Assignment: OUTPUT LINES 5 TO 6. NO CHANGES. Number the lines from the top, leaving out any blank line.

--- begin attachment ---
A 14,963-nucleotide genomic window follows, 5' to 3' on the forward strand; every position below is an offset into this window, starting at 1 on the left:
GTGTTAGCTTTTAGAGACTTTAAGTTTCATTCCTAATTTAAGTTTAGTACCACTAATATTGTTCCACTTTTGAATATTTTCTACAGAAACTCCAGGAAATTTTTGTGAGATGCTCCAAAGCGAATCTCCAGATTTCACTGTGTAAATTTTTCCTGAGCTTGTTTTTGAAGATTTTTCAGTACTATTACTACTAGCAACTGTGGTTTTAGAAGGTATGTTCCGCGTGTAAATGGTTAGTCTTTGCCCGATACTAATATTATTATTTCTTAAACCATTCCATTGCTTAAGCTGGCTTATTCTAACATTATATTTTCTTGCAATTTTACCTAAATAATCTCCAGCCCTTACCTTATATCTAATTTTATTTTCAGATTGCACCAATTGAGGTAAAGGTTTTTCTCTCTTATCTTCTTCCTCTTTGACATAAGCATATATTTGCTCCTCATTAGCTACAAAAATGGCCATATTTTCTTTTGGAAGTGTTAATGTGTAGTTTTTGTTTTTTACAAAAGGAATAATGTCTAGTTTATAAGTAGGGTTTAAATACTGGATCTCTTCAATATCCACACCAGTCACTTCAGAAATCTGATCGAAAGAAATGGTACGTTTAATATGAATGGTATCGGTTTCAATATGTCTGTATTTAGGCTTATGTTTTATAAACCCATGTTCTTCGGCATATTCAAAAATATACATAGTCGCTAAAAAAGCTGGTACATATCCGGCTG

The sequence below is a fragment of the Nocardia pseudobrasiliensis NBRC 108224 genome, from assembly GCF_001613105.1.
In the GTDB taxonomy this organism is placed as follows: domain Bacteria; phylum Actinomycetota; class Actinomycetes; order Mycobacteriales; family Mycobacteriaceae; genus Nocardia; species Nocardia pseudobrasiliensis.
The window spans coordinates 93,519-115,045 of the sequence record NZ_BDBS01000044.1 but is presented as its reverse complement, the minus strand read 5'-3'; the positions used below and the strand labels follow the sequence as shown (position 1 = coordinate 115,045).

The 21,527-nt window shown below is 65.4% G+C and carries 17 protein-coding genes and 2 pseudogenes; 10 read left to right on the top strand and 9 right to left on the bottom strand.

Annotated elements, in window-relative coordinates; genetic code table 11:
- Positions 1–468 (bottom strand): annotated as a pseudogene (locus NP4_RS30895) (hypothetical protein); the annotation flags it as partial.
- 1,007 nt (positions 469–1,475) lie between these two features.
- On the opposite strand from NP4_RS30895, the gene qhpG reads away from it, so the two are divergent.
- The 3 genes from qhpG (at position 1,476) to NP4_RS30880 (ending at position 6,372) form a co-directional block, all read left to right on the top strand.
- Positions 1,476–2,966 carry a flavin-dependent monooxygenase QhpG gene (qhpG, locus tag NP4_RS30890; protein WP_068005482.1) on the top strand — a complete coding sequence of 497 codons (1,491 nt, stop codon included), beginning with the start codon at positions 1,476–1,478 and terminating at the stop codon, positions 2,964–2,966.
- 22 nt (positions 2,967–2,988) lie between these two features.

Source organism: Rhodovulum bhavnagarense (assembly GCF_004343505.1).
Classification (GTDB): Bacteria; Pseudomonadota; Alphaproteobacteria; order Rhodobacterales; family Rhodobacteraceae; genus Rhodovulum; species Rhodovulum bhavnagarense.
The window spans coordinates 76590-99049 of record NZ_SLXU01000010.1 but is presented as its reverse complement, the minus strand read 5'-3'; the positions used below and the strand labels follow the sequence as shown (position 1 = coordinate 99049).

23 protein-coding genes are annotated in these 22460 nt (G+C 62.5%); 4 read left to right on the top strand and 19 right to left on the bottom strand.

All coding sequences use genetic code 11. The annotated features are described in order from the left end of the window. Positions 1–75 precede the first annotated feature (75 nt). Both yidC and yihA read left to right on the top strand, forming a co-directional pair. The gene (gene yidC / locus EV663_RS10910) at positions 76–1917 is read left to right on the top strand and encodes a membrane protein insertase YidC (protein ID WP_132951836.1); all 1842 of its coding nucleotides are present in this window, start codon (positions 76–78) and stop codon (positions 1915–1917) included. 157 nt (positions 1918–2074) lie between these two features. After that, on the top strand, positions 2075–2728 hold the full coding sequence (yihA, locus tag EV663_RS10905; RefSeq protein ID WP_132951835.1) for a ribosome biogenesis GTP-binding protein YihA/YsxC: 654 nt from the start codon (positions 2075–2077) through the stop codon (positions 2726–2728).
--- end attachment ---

The window spans coordinates 93,519-115,045 of the sequence record NZ_BDBS01000044.1 but is presented as its reverse complement, the minus strand read 5'-3'; the positions used below and the strand labels follow the sequence as shown (position 1 = coordinate 115,045).

The 21,527-nt window shown below is 65.4% G+C and carries 17 protein-coding genes and 2 pseudogenes; 10 read left to right on the top strand and 9 right to left on the bottom strand.